The IPL and Lalit Modi
September 13, 2007. Months before, India had crashed out of the World Cup in the Caribbean and then lost a one-day series to England. The World Twenty20 had just begun in South Africa but India were reluctant participants in an untested format. The mood was despondent, with one question uppermost on everyone's minds: What is cricket's future in India?
The answer came that Thursday evening when the BCCI unveiled the Indian Premier League. The concept's audacity - a franchise-based T20 league involving cities instead of states or provinces, and featuring the world's top players, held over six weeks in April-May - was nothing, however, compared to what followed.
India won the World Twenty20, thanks to a mishit by Pakistan's Misbah-ul Haq. It cemented the format in the public imagination, and shortly afterwards the BCCI announced a slew of deals that would break all financial records. The TV rights deal brought in more than $1 billion, followed by the auction of franchises for $700 million. The first players' auction, in February 2008, saw MS Dhoni signed up for $1.5 million for a six-week season - or around $100,000 per game. Two players would top that figure the next year.
The IPL proper began with Brendon McCullum hitting 158 off 73 balls, then and now the highest ever individual Twenty20 score. When the cricket flagged, Bollywood took over - three franchise owners were A-listers, a fourth joined in season two - with cheerleaders as a backing ensemble.
Above all was Lalit Modi, who morphed overnight from a provincial player - ESPNcricinfo's report on the IPL launch had this coy reference: "Lalit Modi, a BCCI vice-president, was named as its convenor" - to IPL Commissioner. He had the style and swagger to match that title, swinging the deals, schmoozing with the stars, scrapping with the media and every perceived opponent.
Soon the IPL became the event, the one every cricketer, umpire and commentator wanted to be part of (it helped that two competitors, the ICL and the Stanford 20/20, fell swiftly by the wayside). Cricket's fixtures calendar was tweaked, with no little help from India's position as the centre of cricket's economy.
The IPL's official stand that international commitments came first for its players didn't stop top cricketers from putting pressure on their own boards to reschedule games that clashed with the league. In 2009, West Indies captain Chris Gayle arrived for an England tour two days before the first Test; West Indies themselves were replacements for Sri Lanka, who pulled out of their England tour so that their top players could play in the IPL. The next year Gayle was one of three top West Indian cricketers to refuse an annual contract with his national board, relying instead on the security of the IPL and other leagues.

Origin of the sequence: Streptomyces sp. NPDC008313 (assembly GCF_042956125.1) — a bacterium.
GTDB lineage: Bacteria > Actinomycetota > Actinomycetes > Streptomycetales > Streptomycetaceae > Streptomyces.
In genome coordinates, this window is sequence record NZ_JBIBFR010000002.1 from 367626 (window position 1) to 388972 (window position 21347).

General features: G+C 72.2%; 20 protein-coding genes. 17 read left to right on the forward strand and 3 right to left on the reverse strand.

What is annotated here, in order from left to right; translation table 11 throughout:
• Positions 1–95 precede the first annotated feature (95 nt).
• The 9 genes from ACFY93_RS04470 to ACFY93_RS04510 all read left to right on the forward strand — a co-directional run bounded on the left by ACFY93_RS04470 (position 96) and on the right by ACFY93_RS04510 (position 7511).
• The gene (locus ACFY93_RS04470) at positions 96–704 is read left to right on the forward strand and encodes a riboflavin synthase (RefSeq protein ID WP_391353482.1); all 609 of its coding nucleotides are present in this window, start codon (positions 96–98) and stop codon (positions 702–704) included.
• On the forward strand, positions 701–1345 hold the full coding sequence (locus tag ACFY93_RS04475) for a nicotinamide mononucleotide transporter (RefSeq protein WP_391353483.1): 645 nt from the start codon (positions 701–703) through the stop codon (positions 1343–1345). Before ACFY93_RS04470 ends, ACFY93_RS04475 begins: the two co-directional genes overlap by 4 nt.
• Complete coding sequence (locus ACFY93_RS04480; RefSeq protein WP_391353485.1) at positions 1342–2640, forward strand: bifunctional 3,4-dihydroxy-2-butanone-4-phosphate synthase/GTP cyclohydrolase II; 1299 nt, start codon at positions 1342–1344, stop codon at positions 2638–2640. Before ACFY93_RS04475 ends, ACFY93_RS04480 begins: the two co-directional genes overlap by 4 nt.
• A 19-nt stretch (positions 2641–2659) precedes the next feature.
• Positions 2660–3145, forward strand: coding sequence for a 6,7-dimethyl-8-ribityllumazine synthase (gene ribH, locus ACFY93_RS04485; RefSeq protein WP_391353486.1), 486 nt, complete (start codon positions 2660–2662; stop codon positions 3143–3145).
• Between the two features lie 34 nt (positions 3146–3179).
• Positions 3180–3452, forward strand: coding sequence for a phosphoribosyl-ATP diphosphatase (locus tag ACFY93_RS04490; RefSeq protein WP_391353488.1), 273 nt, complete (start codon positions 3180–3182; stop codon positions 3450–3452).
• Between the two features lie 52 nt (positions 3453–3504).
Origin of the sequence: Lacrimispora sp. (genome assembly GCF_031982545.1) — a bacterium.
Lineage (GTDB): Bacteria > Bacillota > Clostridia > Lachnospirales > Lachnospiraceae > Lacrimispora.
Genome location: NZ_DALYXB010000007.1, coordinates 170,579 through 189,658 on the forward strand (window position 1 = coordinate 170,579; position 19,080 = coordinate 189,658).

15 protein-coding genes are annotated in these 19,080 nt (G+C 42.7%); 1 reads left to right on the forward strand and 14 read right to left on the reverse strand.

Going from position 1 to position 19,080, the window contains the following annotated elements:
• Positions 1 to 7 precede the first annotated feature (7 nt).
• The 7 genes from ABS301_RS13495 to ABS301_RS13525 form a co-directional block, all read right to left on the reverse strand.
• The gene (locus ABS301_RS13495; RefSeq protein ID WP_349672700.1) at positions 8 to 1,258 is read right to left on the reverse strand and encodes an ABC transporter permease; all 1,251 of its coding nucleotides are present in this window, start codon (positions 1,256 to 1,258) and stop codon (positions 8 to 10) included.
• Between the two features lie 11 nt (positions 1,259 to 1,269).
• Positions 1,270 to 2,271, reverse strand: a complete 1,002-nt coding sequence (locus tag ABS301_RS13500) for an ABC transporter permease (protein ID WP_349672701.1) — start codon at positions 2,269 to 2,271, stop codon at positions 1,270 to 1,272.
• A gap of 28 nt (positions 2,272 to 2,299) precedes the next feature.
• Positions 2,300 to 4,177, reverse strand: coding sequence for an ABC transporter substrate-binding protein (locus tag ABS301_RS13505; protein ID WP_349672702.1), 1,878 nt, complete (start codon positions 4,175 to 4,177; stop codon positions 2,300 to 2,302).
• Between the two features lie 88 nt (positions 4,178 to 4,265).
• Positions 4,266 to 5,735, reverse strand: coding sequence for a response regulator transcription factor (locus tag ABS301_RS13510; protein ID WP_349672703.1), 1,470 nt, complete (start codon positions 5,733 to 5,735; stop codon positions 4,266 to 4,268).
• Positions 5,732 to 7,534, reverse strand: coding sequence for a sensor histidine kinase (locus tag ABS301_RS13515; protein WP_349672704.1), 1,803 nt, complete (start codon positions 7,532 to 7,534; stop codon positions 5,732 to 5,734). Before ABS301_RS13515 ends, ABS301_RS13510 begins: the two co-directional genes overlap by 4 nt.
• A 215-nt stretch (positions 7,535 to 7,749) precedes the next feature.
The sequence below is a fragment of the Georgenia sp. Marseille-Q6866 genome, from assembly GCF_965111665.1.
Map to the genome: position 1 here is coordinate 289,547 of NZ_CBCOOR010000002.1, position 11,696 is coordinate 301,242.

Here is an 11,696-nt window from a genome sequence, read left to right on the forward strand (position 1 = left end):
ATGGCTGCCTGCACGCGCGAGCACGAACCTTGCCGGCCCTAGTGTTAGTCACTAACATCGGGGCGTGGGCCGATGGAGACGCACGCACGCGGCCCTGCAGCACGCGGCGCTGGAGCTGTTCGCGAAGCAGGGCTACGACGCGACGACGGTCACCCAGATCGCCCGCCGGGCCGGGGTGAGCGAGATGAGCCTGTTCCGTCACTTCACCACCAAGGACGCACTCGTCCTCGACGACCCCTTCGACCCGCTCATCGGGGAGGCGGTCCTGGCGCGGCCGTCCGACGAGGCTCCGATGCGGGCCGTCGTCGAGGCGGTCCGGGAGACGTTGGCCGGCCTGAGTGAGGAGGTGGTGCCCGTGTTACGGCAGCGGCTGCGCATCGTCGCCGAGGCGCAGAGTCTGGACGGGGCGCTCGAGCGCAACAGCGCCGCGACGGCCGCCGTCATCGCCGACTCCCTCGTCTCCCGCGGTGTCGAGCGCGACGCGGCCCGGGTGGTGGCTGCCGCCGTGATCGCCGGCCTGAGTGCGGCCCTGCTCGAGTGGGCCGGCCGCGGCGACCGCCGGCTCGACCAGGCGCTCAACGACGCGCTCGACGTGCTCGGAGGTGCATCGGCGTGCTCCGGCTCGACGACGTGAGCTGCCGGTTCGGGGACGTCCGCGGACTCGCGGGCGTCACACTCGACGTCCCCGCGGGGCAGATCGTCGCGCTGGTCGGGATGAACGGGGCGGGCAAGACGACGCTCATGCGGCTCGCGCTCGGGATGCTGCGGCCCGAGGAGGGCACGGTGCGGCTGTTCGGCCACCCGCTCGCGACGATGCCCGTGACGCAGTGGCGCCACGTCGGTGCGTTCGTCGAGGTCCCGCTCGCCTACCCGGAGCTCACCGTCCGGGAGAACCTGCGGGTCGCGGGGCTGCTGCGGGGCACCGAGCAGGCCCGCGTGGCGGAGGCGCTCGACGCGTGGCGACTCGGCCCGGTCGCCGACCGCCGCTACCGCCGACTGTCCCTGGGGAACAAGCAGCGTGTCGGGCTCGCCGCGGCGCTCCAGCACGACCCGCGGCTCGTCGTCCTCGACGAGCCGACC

By this time, though, the IPL was in meltdown; Modi's enemies were now within the BCCI, which was alarmed at his rapid rise and apparently limitless powers and possibilities. His downfall was swift and dramatic, beginning officially at the prize distribution ceremony following the 2010 final, and his exit sparked the unravelling of the league as we knew it. At the time of writing many of those multimillion-dollar deals are in litigation or under the scrutiny of India's tax police. The 2011 tournament, sans Modi, was decidedly lacking in hoopla, and TV viewership figures took a hit.
And yet the IPL inspires. Australia are to kickstart their own franchise-based Twenty20 league later this year, clearly modelled on the IPL; the Champions League Twenty20, co-owned by the boards of India, Australia and South Africa, is a more stable but no less rich version of its half-brother. These tournaments - and others will follow - have thrown up the possibility of the Freelance Cricketer, who will ply his trade across borders and without any national affiliation.
Misbah's mishit was truly the Shot Heard Around The Cricket World.
Jayaditya Gupta is executive editor of ESPNcricinfo in India